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Figure 1

Coronal CT scan of the vertebral metastasis.

The kyphoplasty itself was performed according to the standard procedure with some minor modifications. In short, under general anaesthesia and after sterile preparation of the patient, a bipedicular approach was chosen (see figure 2). Specially designed metallic sleeves (5 mm diameter, 6 cm length) were inserted (see figure 3) to guide the electron drift tube (3.2 mm diameter) of the miniature X-ray generator (INTRABEAM, Carl Zeiss Surgical, Oberkochen, Germany). After verification of the position of the guiding sleeves using biplanar X-ray, the INTRABEAM system was inserted with a novel sheet (diameter 4.2 mm) designed for this approach protecting the drift tube (see figure 4 + 5). Special care was taken to avoid sheer and bending stress on the drift tube and the sheet. A radiation dose of 8 Gy in 5 mm distance (50 kV X-rays, corresponding to 27 Gy at 2 mm distance from surface of the radiation source) was delivered during about 90 seconds to the center of the metastasis. Examples of dose distributions depending on the position of the radiation source can be seen in figures 6 + 7. Afterwards, the INTRABEAM system was removed. The kyphoplasty balloons (KyphX, Kyphon Inc, Sunnyvale) were inflated with 300 PSI on either side and 2 × 4 ml polymethylmethacrylate (PMMA) cement were injected (KyphX, Kyphon Inc, Sunnyvale, see figure 8). The guiding sleeves were extracted and skin closure was done as usual. The whole procedure lasted less than 90 minutes. The patient was pain free on the day following the procedure and there was no visible radiation induced skin reaction.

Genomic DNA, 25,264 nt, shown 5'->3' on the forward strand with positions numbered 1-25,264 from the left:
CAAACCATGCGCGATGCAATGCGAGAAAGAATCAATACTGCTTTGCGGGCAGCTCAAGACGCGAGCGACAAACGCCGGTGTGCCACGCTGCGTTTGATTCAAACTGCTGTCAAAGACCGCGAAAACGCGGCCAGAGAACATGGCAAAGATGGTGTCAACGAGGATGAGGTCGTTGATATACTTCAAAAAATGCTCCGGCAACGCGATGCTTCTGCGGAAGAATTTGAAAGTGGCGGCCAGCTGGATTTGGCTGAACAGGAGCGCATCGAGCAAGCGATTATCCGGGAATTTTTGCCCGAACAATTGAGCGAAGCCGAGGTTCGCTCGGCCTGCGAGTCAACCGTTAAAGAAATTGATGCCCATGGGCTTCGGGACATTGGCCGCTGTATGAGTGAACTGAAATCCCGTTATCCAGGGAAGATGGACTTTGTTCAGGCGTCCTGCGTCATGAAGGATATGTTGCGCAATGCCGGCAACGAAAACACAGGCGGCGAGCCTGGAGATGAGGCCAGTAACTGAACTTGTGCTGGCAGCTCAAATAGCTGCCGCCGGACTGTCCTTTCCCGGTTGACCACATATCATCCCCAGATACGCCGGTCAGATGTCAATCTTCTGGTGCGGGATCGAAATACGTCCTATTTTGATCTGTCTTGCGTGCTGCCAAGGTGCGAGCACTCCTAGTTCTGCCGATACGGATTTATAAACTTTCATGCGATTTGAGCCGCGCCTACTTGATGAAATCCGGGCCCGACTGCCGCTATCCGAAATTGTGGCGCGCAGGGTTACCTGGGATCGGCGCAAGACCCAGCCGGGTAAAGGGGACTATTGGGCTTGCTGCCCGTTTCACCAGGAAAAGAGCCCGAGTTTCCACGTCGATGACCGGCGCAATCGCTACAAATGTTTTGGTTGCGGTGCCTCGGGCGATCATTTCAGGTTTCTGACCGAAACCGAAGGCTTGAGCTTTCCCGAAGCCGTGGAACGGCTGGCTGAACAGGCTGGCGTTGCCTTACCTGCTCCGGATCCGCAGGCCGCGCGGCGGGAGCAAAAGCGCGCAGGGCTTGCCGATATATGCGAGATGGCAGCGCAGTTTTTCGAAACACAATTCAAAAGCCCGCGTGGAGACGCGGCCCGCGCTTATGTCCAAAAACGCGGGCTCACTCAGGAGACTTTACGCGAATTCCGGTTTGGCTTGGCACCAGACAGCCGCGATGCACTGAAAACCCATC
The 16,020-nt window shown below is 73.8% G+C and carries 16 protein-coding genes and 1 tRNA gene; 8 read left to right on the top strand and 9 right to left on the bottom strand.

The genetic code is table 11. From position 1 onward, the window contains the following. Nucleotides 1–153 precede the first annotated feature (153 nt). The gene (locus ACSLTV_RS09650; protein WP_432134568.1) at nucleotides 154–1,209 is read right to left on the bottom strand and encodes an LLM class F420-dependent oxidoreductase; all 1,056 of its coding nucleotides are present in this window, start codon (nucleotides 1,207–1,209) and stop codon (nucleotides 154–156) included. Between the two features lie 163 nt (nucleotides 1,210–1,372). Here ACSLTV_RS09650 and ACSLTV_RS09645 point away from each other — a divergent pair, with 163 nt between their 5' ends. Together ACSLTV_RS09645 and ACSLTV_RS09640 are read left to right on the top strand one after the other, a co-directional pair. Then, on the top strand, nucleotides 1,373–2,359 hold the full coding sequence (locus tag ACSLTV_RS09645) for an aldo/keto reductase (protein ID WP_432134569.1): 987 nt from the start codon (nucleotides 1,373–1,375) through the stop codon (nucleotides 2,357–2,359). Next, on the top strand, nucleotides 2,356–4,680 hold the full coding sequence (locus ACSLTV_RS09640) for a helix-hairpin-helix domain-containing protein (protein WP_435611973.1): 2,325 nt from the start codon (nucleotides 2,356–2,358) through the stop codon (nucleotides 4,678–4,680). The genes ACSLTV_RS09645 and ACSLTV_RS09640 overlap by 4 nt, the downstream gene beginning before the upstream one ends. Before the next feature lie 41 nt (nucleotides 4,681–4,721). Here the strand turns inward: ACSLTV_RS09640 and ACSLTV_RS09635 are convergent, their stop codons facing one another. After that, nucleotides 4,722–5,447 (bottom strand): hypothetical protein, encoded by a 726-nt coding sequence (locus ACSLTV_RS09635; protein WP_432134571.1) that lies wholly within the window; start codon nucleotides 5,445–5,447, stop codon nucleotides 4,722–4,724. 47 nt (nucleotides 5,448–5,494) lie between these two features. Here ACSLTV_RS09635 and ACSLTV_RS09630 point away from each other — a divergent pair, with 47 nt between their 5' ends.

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Figure 2

Specially designed guiding sleeves were inserted using a bipendicular approach.

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Figure 3

X-ray control of guiding sleeve position.

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Figure 4

The INTRABEAM system is inserted into the guiding sleeves while the drift tube is protected by a novel sheet.

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Figure 5

The INTRABEAM system in treatment position.

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Figure 6

Dose distribution for localization in the center of the vertebra. Please note that the spinal cord is touched by the 1 Gy isodose.

https://static-content.springer.com/image/art%3A10.1186%2F1748-717X-5-11/MediaObjects/13014_2009_Article_217_Fig7_HTML.jpg
Figure 7

The 8 Gy isodose reaches the spinal cord after placement of the radiation source in the dorsal part of the vertebra.

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Figure 8

PMMA cement is injected after inflation of the kyphoplasty balloons to stabilize the vertebra.

Discussion